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Is Conservation Tillage the Future of Agriculture?


Like any business, farmers must manage their farms with one foot in the present and the other in the future. It’s not enough to focus just on yields. We must also consider the impact those yields have on our fields. To ensure sustainable crop production, the implementation of a method like conservation tillage is vital. 

Conservation tillage is a tilling process that leaves at least 30% of the soil surface covered by residue after planting. This method results in improved soil health, added soil protection, and reduced water runoff. 

Why It Matters

The benefits of conservation tillage will vary depending on the crop being grown, topography, soil characteristics, surface cover, pest control, chemical use, and weather. Because of that variability, using smart technologies like Variable Rate Application (VRA) and precision ag technology to make better decisions regarding what tilling methods to use for your farm is so important.

Using VRA, you could reduce the level of chemicals you’re putting out per acre, therefore reducing soil damage and increasing the lifespan of your fields in the long run. It’s all about matching the right fertilizer type to crop needs. This includes taking a close look at the available sources of nutrients and making informed product availability decisions. For example, using nitrogen inhibitors can ensure your nitrogen doesn’t convert to an unusable form and leech into the groundwater, thus protecting your investment for the crop and positively impacting the environment.

Soil Health 

Last year’s crop residue acts as a blanket, warming and protecting the soil beneath. This ‘blanket’ allows for earlier planting in the spring and more time for plants to grow. We’d all like to avoid harvesting crops from the frozen ground when we can. Increasing organic matter, maintaining nutrients, and conserving moisture are essential for farm sustainability.

Organic matter acts as a reservoir of nutrients that microbes can feast on, providing nitrogen to growing plants and oxidizing matter in the top 2 inches of soil. Think of it like a giant compost pile the size of several football fields. Having more earthworms, fungi, and bacteria reduces crop disease. This reduction is due to greater competition between disease microorganisms and beneficial ones—plants grown in a nutrient-rich environment experience less stress and are likely to be healthier.

Soil Erosion 

Soil erosion has been a known issue in the US since the 18th century, and it is largely due to the weather. Anyone that has ever worked on a farm knows that weather is often unpredictable. One minute a farmer can be begging for a breeze and the next scrambling to protect his crops from hurricane winds. Where there’s volatile weather, there’s soil erosion. Soil erosion removes the productive layer of topsoil, reducing your crop yields and land value. Preventing soil erosion and keeping your topsoil in place is essential to nutrient retention, water filtration, and carbon absorption.

When raindrops hit bare soil, the energy is transferred to the point of impact. This transfer can dislodge the soil, compact the soil surface layer, and increase soil erosion and transport. However, when rain hits growing plants or crop residue, the energy is dispersed, reducing erosion and compaction. Here, cover crops and reduced tilling work very well together.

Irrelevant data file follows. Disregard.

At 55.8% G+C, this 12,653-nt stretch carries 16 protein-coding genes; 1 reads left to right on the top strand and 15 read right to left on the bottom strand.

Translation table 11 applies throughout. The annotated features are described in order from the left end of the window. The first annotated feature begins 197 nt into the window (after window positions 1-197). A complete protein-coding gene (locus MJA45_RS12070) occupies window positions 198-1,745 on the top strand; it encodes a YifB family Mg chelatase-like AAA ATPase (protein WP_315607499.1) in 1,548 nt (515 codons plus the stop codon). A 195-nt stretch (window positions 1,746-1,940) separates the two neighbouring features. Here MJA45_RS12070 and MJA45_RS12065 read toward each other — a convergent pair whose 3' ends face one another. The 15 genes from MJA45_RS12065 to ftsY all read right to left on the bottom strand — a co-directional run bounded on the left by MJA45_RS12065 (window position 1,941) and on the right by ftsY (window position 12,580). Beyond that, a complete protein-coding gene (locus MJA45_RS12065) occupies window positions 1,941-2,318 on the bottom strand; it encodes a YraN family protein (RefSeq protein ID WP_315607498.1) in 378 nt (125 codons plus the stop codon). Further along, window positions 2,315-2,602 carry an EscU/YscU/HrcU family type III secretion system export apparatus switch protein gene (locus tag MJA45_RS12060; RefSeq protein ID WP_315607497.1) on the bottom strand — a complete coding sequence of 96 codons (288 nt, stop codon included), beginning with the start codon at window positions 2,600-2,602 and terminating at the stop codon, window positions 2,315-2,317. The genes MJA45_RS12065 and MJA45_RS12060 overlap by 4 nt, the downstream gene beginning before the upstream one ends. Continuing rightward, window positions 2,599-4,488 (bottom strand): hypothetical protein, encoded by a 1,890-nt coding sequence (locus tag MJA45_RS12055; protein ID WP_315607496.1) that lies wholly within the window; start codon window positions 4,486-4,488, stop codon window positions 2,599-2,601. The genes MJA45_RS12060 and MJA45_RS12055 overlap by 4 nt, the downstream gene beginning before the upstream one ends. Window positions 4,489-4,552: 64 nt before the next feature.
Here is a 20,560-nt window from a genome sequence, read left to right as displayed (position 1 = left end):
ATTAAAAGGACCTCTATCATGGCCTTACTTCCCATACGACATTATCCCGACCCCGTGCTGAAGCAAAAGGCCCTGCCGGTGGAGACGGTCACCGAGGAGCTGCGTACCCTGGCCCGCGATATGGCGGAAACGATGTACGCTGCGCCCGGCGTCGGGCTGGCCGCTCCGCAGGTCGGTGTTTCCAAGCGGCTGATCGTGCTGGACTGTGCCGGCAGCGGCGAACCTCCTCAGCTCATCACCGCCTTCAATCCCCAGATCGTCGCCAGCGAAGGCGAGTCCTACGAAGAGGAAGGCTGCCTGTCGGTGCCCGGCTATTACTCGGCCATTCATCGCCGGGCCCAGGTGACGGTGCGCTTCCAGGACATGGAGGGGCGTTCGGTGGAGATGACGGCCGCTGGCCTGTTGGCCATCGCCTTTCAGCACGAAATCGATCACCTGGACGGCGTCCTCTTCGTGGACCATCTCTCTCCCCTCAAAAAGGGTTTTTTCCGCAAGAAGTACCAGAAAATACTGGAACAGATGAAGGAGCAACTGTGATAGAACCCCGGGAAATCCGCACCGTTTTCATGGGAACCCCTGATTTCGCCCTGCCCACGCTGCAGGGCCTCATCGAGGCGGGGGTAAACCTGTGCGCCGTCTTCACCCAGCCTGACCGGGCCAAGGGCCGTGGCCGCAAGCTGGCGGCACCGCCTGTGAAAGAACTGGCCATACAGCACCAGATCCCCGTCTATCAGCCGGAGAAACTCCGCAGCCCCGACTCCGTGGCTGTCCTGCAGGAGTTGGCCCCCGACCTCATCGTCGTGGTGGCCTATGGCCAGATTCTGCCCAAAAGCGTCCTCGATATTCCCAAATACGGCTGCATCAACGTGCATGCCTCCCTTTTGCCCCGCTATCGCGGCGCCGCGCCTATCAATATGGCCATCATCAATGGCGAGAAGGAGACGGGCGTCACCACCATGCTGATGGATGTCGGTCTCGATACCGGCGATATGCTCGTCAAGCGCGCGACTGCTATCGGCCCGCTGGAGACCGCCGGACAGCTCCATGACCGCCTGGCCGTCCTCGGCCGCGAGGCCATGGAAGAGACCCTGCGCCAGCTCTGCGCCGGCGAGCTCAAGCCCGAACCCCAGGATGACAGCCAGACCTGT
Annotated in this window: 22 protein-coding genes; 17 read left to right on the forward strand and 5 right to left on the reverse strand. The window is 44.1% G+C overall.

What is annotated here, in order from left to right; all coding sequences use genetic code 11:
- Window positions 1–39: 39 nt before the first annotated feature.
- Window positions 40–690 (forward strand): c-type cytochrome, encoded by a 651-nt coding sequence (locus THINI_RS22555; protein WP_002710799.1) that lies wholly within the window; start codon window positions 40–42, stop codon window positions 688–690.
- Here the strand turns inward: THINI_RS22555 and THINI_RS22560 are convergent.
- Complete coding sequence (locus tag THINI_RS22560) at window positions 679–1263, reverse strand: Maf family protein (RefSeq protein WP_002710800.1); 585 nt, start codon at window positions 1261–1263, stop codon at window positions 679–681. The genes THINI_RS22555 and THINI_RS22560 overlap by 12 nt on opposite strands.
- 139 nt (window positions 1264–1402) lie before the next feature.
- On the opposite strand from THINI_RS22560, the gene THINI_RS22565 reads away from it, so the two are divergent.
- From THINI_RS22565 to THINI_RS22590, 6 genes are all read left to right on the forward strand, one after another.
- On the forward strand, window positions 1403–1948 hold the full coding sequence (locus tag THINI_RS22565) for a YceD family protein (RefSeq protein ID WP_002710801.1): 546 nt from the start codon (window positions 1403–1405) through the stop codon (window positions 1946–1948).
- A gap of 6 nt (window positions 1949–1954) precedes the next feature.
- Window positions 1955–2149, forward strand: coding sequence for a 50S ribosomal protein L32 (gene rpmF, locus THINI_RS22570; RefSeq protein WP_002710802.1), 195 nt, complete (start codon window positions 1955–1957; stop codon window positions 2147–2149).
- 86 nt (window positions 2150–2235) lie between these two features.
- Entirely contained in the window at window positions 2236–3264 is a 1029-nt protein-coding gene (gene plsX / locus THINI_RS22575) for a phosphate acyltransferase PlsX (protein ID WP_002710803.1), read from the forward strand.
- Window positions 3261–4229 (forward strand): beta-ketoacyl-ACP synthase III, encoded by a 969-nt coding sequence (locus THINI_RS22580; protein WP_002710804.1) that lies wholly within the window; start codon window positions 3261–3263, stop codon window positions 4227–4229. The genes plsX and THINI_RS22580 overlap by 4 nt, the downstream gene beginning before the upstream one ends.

Water Conservation

As any farmer will tell you, one of the biggest challenges to growing crops is water availability. Reducing the amount of tilling you do on your farm increases crop residue, which acts like a mulch that helps the soil hold moisture.

Soil removed from fields eventually ends up as sediment in local watersheds. Crop nutrients and pesticides attach to soil particles and are then carried and deposited in waterways with the soil. By tilling less, you protect the soil surface and therefore allow water to infiltrate instead of runoff. Surface residue slows runoff, which increases infiltration because the water stays on the surface longer.

Common Assumptions

Change is never easy, and according to NDSU Associate Professor of Soil Physics Aaron Daigh, “adopting a new tillage system can be incredibly intimidating due to many real and perceived concerns. For example, some farmers presume this form of reduced tilling will lead to lower yields and increased risk for seedling diseases.” With these assumptions as a basis for their research, Daigh and his team conducted a study. This study compared on-farm conservation tillage systems during the initial four years after implementation to the standard chisel plow system. And, what they found was that those concerns about lower yields and diseases didn’t necessarily translate. Additionally, the data found that the ‘good’ microbes mentioned earlier were more prevalent in the fields where less tilling had been done.

In addition to healthier soil and more sustainable fields, by converting to a conservation tillage process, there is potential to lower production costs and improve farm profitability. Cost savings primarily stem from reductions in the use of labor and machinery. The fewer passes you take in your field, the less fuel, labor, and equipment costs you’ll have. 

All in All 

But, it’s not just about the tilling. Managing this type of tilling system is an important part of the overall farm management strategy. It includes crop rotation planning, soil condition analysis, nutrient and weed management, and equipment purchases. At the end of the day, if you properly manage each of these factors, conservation tillage will improve your bottom line. Overall, the ag community recognizes a wide range of benefits associated with conservation tillage, including environmental, economic, and quality of life benefits.

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